Do you have a fear of being buried alive? For me it's probably more of a scary thought than something I truly worry about on a regular basis. But just imagine for a moment waking up and realizing you're in a box several feet underground. There's not much room for you to move around in or adjust your position, you're pretty much stuck there until you die. Any efforts on your part to try to save yourself are really just a waste of energy. And this would probably be the hardest part about it: your body will immediately go into panic mode and you'll start pushing as hard as you can with your hands and trying to kick with your feet. But being in such a tight enclosure and lying on your back, you really don't have enough leverage to really accomplish anything. So which is the best course of action, to keep kicking and pushing for hours until you die? Or to attempt to control your body, to tell yourself to relax, accept your fate, close your eyes and realize there's nothing you can do?
It seems to me that the best option is to try to calm yourself down and lay there peacefully, because the more you try to push yourself out of that position the more frustrated and panicked you're going to become. But it could be that it's simply impossible for most people to just lay there and take it calmly, perhaps our instincts would take over and not listen to our mind telling the body to relax. It would be a struggle not so much to escape, but a struggle to calm the mind and body.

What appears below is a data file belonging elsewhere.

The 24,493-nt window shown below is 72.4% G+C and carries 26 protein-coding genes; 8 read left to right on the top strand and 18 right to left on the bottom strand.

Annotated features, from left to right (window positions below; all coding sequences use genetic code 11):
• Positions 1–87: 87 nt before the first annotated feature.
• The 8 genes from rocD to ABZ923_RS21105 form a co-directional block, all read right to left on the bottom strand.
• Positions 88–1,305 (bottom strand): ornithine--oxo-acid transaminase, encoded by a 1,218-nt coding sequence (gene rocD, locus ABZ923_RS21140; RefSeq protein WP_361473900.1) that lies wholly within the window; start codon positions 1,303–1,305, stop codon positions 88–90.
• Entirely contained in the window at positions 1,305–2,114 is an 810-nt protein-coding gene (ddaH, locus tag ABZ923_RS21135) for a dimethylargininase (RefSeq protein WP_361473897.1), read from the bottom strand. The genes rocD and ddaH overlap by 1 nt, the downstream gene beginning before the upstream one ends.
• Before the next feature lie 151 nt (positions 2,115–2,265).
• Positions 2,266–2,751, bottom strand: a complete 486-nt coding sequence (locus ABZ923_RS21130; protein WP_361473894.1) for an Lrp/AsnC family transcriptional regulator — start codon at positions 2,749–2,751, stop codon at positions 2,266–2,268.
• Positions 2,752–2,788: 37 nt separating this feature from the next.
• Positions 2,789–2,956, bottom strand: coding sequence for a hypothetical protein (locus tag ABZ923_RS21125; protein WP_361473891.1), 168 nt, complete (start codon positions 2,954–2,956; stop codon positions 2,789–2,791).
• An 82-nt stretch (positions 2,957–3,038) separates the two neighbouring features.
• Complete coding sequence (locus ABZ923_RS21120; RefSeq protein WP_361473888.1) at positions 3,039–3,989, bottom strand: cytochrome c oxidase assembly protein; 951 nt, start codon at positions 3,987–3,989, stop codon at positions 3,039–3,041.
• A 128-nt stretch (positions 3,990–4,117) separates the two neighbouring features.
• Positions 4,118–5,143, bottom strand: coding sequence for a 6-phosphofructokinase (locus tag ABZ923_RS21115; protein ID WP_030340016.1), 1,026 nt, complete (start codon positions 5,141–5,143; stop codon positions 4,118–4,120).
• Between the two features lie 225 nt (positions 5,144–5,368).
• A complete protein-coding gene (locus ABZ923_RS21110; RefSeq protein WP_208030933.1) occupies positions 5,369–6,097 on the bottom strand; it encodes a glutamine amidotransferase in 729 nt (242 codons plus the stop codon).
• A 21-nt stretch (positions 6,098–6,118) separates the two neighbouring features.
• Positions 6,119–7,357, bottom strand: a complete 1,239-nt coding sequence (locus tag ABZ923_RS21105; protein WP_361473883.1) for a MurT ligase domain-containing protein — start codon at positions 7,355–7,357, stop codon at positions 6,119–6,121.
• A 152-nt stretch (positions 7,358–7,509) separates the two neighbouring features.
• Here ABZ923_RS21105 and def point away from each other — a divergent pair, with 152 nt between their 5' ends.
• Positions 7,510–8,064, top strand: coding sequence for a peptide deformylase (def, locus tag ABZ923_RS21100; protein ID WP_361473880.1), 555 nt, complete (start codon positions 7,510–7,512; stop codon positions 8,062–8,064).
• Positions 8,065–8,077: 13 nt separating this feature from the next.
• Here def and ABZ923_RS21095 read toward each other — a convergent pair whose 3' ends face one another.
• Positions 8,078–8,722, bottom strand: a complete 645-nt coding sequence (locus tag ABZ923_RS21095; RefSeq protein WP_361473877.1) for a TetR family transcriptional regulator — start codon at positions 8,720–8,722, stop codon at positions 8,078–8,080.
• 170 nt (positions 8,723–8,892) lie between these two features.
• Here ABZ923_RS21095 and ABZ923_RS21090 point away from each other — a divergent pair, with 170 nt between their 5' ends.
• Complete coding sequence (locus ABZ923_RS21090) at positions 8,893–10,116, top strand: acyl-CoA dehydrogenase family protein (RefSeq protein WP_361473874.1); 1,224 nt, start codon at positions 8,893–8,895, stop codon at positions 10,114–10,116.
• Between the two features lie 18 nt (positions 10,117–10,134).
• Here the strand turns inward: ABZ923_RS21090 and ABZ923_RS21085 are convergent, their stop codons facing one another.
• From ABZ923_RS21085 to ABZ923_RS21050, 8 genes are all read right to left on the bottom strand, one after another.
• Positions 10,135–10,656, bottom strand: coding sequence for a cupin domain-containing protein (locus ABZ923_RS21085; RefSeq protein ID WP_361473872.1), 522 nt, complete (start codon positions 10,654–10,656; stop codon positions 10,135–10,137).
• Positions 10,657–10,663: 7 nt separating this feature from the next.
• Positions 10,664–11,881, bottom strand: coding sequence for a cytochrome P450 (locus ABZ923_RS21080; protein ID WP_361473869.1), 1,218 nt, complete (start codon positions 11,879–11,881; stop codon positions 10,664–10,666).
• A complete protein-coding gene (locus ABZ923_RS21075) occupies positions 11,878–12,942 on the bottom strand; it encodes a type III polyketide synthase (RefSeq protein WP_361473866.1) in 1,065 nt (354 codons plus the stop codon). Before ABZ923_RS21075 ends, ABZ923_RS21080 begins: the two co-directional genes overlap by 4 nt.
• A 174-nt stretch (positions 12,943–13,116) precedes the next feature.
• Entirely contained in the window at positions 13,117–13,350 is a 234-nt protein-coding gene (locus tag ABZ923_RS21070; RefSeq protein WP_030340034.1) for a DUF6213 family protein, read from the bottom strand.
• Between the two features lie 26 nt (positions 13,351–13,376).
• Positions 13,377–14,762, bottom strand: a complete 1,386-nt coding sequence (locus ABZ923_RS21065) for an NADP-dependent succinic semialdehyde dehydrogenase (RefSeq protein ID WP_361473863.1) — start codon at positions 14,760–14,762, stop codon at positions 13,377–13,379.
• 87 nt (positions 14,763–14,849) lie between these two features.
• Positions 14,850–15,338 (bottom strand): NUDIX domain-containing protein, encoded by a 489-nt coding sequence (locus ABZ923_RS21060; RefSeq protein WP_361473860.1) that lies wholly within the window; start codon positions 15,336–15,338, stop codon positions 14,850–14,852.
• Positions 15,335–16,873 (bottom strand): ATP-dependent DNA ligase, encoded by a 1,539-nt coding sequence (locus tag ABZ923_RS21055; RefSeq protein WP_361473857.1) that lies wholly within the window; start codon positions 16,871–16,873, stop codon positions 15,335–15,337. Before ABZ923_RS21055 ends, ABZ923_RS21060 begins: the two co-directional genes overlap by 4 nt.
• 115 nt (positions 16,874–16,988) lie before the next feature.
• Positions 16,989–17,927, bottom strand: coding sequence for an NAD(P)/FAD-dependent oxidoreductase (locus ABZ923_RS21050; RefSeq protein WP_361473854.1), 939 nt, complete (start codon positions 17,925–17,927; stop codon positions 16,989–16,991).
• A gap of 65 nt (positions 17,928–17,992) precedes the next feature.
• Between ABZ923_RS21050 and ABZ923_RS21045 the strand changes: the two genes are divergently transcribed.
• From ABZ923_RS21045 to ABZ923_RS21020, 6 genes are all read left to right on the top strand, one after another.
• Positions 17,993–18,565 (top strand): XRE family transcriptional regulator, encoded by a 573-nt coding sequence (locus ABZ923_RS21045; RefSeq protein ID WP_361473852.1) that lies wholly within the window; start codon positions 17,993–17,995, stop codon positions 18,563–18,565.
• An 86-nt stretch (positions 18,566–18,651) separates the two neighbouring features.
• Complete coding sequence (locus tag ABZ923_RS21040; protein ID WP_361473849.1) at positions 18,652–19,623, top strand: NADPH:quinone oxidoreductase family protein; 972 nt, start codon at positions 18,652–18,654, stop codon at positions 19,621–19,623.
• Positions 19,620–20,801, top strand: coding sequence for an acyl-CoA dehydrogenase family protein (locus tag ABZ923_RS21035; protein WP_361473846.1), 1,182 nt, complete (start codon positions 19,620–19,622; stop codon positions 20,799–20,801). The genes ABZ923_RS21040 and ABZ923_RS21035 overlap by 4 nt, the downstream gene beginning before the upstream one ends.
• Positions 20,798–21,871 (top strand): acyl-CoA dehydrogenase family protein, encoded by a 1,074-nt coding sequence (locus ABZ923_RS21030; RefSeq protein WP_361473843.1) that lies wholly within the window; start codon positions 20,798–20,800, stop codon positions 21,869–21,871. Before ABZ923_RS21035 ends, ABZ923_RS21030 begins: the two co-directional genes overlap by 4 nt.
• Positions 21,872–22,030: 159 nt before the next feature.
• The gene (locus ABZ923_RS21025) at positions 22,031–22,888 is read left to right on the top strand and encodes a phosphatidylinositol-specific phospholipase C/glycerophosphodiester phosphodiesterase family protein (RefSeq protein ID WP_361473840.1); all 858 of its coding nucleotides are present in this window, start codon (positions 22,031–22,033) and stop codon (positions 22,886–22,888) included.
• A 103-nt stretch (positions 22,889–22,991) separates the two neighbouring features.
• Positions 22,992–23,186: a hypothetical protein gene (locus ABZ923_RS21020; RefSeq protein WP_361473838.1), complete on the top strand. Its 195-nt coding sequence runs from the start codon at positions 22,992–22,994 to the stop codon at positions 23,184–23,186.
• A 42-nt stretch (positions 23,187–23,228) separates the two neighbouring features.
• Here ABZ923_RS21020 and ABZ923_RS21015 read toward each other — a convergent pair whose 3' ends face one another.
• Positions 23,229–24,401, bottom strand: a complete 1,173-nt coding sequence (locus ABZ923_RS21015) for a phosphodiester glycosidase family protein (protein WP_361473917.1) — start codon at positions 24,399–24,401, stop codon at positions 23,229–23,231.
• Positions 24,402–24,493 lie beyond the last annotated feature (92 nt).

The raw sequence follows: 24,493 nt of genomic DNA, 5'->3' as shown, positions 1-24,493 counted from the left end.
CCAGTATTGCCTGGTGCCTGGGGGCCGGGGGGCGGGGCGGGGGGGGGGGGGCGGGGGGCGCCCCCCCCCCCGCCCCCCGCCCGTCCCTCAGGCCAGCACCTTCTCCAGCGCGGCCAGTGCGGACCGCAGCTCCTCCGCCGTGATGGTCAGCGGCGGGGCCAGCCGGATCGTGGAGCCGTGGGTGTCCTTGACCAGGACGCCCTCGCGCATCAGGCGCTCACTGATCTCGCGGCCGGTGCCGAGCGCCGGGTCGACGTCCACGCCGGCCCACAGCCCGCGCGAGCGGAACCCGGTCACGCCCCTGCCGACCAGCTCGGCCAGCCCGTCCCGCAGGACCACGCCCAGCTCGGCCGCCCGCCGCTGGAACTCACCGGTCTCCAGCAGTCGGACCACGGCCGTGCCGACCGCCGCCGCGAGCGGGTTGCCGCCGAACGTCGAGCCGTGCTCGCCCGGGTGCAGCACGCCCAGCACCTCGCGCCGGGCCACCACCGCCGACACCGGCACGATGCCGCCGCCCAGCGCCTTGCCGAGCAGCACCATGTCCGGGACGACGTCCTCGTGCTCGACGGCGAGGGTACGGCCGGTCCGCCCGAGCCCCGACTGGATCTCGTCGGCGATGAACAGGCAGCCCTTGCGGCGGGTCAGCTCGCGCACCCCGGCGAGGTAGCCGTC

It might seem silly today to think about the prospect of being buried alive but there was a time where it was a real possibility.
Before the advent of modern medicine, the fear was not entirely irrational. Throughout history, there have been numerous cases of people being buried alive by accident. In 1905, the English reformer William Tebb collected accounts of premature burial. He found 219 cases of near live burial, 149 actual live burials, 10 cases of live dissection and 2 cases of awakening while being embalmedIt also mentions that people who could afford it arranged to be buried in a "safety" coffin, which had bells and other means to alert those on the outside they were still alive, along with pipes delivering oxygen. It's a good idea, however wouldn't it just be easier to wait a couple days before burying the body?
Snopes.com has some very sad stories involving premature burial, many of them during epidemics where people were dying left and right from various illnesses.
Some instances were especially heartbreaking. In the 1850s, a young girl visiting Edisto Island, South Carolina, died of diphtheria. She was quickly interred in a local family's mausoleum because it was feared the disease might otherwise spread. When one of the family's sons died in the Civil War, the tomb was opened to admit him. A tiny skeleton was found on the floor just behind the door.
There's an organization "Monochrom: Experience the Experience" which did a project on being buried alive, you could experience it yourself for 15 minutes! Sounds like a blast. More information and pictures here.